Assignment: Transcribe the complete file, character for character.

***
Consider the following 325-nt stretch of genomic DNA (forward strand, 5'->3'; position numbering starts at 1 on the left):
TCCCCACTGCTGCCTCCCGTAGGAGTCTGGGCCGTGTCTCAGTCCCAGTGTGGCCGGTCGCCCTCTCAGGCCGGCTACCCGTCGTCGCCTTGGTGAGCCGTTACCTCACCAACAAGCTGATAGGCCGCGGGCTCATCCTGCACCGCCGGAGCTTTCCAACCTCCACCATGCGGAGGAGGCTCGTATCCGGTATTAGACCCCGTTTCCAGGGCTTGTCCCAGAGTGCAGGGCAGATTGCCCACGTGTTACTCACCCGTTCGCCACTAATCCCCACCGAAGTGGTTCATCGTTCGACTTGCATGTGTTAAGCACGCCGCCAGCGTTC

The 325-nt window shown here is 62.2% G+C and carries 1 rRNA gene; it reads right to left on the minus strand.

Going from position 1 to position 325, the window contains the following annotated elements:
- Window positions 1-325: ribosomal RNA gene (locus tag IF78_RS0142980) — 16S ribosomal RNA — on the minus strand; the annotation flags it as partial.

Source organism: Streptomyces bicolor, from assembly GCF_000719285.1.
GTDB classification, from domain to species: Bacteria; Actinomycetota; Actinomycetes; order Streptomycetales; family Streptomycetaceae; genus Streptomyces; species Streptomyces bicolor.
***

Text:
Consider the following 325-nt stretch of genomic DNA (forward strand, 5'->3'; position numbering starts at 1 on the left):
TCCCCACTGCTGCCTCCCGTAGGAGTCTGGGCCGTGTCTCAGTCCCAGTGTGGCCGGTCGCCCTCTCAGGCCGGCTACCCGTCGTCGCCTTGGTGAGCCGTTACCTCACCAACAAGCTGATAGGCCGCGGGCTCATCCTGCACCGCCGGAGCTTTCCAACCTCCACCATGCGGAGGAGGCTCGTATCCGGTATTAGACCCCGTTTCCAGGGCTTGTCCCAGAGTGCAGGGCAGATTGCCCACGTGTTACTCACCCGTTCGCCACTAATCCCCACCGAAGTGGTTCATCGTTCGACTTGCATGTGTTAAGCACGCCGCCAGCGTTC

The 325-nt window shown here is 62.2% G+C and carries 1 rRNA gene; it reads right to left on the minus strand.

Going from position 1 to position 325, the window contains the following annotated elements:
- Window positions 1-325: ribosomal RNA gene (locus tag IF78_RS0142980) — 16S ribosomal RNA — on the minus strand; the annotation flags it as partial.

Source organism: Streptomyces bicolor, from assembly GCF_000719285.1.
GTDB classification, from domain to species: Bacteria; Actinomycetota; Actinomycetes; order Streptomycetales; family Streptomycetaceae; genus Streptomyces; species Streptomyces bicolor.